May 18, 2013
By Anonymous

Growing up, I did not meet many people that had different beliefs than me. I was raised in a Christian home, and did not know any different. My best friends went to my church, and I was home-schooled due to all the moves included in my dad’s career. I really never had to face a situation where people did not believe the same things I did. You are probably thinking I grew up as one of those awkward homeschoolers that are antisocial, but that is not true. Yes, I was sheltered from many things growing up, but my family and I also got involved in many different activities, sports, and church groups in the many places we lived. These kind of things helped strengthen my faith and beliefs instead of influence them at a crucial age. Anyway, when someone believed something different than me, I would automatically judge and avoid them. However, that all changed this year.

I had been involved in cheerleading since I was eleven years old, and I absolutely loved it. I cheered on a competitive cheer team, and even though the competitive cheer environment is extremely diverse in beliefs and lifestyles, I cheered at a Christian gym and was still sheltered from the environment. I also cheered at a Christian school where I was never asked to compromise my beliefs. This stayed the same until this year. The gym I originally cheered at went bankrupt and shut down. After taking a year-long break, I decided to get involved in competitive cheer once again.
One of my friends from my school cheer team was on a team at another gym, so I tried out and joined a team there. This was not a Christian gym, and I immediately began to see the differences. Many girls on the team were not Christians and it was very evident. They used much stronger language and did not have the same standards I did. For example, some of them partied and drank on the weekends, while others were rumored to be on different kinds of drugs. Now don’t get me wrong, not all of the girls on the team were like this. Many girls shared similar beliefs that I did, but those that didn’t, made it very obvious. They would tell stories about how they had gotten kicked off of their school cheer team or what they had done over the weekend.

My first reaction was to judge the people on my team and make assumptions about them. Then, we started practicing for competitions. It is unbelievable how fast a team bonds when you put them through the hardest workouts imaginable. We would stagger off the floor during our much needed water breaks, and try to tell one another that we could keep going. I started seeing the people on my team differently. You can’t exactly judge and avoid a person when you suffer the wrath of your coaches together. My standards did not change, and I still did not agree with the things they did, but I slowly became less judgmental. I realized that we all face things that tempt us, and we all go through struggles. Even though I may not struggle with the same temptations and issues they do, God sees all sin the same. No mistake is bigger than another in God’s eyes. This concept helped me love my teammates and bond with them as a team.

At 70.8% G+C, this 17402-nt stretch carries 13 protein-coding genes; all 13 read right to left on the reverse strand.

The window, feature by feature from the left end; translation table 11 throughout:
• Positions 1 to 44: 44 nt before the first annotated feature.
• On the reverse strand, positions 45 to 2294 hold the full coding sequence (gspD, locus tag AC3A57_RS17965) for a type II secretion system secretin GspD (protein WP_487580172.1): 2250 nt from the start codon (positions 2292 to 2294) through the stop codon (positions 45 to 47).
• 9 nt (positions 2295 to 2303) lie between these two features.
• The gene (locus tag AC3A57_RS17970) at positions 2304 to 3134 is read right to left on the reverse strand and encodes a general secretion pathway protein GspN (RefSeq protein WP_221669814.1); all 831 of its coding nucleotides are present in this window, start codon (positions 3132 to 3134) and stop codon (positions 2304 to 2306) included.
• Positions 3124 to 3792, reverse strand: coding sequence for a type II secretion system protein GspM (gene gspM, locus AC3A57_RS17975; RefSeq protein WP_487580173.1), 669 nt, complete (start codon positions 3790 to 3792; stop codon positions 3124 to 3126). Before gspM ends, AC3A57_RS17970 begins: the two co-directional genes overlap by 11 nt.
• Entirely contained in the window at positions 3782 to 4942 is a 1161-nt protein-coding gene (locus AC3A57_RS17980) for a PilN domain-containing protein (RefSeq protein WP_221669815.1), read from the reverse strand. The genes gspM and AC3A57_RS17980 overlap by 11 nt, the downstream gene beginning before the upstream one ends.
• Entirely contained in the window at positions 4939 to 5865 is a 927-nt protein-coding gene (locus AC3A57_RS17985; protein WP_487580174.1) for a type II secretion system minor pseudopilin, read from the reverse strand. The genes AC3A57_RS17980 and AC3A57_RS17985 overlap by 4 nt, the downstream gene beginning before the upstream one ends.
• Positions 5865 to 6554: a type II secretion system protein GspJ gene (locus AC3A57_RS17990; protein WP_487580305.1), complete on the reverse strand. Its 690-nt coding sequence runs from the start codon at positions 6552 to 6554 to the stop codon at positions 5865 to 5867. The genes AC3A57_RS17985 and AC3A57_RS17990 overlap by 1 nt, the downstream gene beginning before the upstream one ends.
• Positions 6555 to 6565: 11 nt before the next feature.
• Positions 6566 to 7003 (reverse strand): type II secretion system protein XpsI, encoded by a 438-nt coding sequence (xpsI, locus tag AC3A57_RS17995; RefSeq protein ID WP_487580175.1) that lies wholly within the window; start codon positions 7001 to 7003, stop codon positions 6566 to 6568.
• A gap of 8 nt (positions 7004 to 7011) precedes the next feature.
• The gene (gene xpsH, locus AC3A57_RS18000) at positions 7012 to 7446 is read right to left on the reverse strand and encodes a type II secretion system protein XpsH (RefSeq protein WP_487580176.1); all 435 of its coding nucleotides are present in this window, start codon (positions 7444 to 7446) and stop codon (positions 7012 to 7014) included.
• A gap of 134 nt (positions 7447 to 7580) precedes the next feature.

My beliefs and standards did not change throughout the season, but my view towards others did. I realized that if I am truly trying to live like Christ, I should love other people, not judge them. By loving people as they are, I am ministering to them and showing them the love Christ has for me and all Christians. The most important thing I learned throughout this season is that I am no better than anyone else and I have no right to judge them. The only thing that sets me apart is Christ’s mercy that I have accepted. I realized that if my goal is to truly stand up for my beliefs, I have to love the people around me and treat them like Jesus would.

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